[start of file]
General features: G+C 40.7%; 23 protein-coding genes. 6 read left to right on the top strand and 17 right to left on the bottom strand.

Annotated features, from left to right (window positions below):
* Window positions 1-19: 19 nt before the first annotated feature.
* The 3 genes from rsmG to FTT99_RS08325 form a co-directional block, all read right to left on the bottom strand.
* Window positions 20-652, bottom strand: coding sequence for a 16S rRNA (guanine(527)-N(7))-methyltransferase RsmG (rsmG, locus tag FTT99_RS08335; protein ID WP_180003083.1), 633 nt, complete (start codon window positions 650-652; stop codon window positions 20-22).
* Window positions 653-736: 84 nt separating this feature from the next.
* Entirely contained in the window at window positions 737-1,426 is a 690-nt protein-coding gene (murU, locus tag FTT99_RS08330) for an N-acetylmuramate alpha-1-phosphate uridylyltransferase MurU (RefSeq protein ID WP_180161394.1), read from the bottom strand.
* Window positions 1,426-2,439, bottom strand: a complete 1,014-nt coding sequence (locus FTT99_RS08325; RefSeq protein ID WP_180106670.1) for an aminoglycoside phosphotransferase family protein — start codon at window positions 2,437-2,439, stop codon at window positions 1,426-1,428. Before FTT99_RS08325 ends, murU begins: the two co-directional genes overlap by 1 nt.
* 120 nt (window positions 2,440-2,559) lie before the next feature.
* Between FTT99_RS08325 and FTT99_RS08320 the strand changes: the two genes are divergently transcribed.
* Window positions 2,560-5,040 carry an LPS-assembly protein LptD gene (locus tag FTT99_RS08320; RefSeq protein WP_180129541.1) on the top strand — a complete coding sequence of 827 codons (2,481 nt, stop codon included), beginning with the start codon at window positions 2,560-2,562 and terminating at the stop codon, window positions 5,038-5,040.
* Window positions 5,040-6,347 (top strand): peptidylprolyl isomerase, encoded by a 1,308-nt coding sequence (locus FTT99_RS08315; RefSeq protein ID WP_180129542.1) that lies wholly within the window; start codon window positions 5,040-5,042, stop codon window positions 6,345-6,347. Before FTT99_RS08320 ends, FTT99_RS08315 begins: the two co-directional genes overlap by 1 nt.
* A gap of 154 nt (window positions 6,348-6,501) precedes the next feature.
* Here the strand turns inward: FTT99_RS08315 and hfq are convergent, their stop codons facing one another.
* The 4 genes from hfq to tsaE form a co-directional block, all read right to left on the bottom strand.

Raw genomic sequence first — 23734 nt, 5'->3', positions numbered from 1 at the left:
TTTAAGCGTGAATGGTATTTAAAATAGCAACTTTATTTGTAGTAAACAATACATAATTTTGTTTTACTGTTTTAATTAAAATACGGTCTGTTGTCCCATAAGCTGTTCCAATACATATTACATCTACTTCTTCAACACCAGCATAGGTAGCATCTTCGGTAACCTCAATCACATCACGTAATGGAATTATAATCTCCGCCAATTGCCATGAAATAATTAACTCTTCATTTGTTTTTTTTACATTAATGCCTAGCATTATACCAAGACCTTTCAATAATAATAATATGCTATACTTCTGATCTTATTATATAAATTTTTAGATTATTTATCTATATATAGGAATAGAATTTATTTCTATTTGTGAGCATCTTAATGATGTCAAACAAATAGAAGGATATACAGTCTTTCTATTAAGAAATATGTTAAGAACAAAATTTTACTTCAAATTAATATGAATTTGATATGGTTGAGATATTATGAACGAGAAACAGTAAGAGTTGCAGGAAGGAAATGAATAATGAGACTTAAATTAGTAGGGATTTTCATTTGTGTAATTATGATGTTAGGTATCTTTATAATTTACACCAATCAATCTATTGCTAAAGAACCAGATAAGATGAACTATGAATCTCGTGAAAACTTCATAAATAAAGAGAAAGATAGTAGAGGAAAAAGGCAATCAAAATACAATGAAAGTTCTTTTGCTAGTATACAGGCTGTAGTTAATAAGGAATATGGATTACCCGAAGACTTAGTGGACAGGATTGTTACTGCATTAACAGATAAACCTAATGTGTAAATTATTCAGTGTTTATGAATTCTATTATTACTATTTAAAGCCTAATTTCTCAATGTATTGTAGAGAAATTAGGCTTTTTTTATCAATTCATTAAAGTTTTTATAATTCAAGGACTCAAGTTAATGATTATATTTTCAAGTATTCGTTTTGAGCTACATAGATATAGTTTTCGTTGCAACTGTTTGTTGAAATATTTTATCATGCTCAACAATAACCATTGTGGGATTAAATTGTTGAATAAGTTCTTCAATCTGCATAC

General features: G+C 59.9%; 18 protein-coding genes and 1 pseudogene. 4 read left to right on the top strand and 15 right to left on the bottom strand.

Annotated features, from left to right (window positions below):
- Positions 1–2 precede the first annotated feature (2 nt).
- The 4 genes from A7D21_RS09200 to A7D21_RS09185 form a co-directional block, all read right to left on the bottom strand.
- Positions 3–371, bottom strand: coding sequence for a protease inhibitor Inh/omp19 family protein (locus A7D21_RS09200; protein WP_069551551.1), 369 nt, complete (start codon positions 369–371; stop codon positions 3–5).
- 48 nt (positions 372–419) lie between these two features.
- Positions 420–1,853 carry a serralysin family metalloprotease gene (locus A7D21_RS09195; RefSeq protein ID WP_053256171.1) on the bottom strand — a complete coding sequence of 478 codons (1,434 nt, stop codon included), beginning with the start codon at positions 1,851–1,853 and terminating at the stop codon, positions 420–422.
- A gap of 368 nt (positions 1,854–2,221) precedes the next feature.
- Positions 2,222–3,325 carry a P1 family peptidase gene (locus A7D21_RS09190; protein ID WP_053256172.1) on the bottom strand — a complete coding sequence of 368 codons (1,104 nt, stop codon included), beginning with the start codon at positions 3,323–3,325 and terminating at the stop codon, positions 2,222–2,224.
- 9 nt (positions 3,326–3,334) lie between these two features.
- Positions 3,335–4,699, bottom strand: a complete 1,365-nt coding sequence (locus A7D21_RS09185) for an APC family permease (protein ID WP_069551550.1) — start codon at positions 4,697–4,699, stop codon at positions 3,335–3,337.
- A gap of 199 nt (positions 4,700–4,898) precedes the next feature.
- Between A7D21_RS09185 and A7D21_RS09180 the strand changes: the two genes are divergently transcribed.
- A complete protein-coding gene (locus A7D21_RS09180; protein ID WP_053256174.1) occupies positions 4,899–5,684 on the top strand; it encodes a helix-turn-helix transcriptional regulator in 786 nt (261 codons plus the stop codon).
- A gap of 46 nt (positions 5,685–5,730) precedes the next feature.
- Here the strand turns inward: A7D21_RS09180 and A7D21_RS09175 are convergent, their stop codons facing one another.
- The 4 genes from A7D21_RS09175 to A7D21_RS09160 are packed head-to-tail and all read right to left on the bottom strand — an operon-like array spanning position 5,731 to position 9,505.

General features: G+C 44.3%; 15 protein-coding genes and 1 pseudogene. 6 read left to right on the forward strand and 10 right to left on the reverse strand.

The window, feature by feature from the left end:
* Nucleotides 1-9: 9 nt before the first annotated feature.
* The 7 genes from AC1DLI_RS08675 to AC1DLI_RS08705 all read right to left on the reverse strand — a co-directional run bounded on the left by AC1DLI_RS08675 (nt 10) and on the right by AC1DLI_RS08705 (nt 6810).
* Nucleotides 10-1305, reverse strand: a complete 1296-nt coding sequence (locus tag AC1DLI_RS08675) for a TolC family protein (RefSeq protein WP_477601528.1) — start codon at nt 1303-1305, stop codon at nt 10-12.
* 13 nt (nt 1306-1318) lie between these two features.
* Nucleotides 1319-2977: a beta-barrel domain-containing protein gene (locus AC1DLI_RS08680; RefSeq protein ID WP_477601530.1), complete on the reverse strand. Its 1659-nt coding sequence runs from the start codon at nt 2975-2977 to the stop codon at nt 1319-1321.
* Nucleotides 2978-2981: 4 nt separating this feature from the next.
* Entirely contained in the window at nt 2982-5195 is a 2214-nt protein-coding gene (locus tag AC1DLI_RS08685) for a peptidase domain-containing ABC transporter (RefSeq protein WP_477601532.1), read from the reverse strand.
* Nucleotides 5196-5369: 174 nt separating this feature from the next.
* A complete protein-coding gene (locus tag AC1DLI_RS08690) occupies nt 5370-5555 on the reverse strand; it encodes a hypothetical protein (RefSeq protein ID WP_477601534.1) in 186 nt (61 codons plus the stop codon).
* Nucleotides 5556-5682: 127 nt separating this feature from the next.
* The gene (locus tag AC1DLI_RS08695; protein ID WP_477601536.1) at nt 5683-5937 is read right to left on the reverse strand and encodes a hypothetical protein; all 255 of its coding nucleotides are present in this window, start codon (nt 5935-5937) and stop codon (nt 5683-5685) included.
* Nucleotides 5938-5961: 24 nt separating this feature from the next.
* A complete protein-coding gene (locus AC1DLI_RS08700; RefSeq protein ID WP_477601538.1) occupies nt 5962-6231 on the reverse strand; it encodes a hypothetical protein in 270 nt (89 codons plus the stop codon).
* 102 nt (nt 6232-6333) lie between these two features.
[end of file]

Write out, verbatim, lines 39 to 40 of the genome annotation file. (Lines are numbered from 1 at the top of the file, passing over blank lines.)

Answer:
* Nucleotides 10-1305, reverse strand: a complete 1296-nt coding sequence (locus tag AC1DLI_RS08675) for a TolC family protein (RefSeq protein WP_477601528.1) — start codon at nt 1303-1305, stop codon at nt 10-12.
* 13 nt (nt 1306-1318) lie between these two features.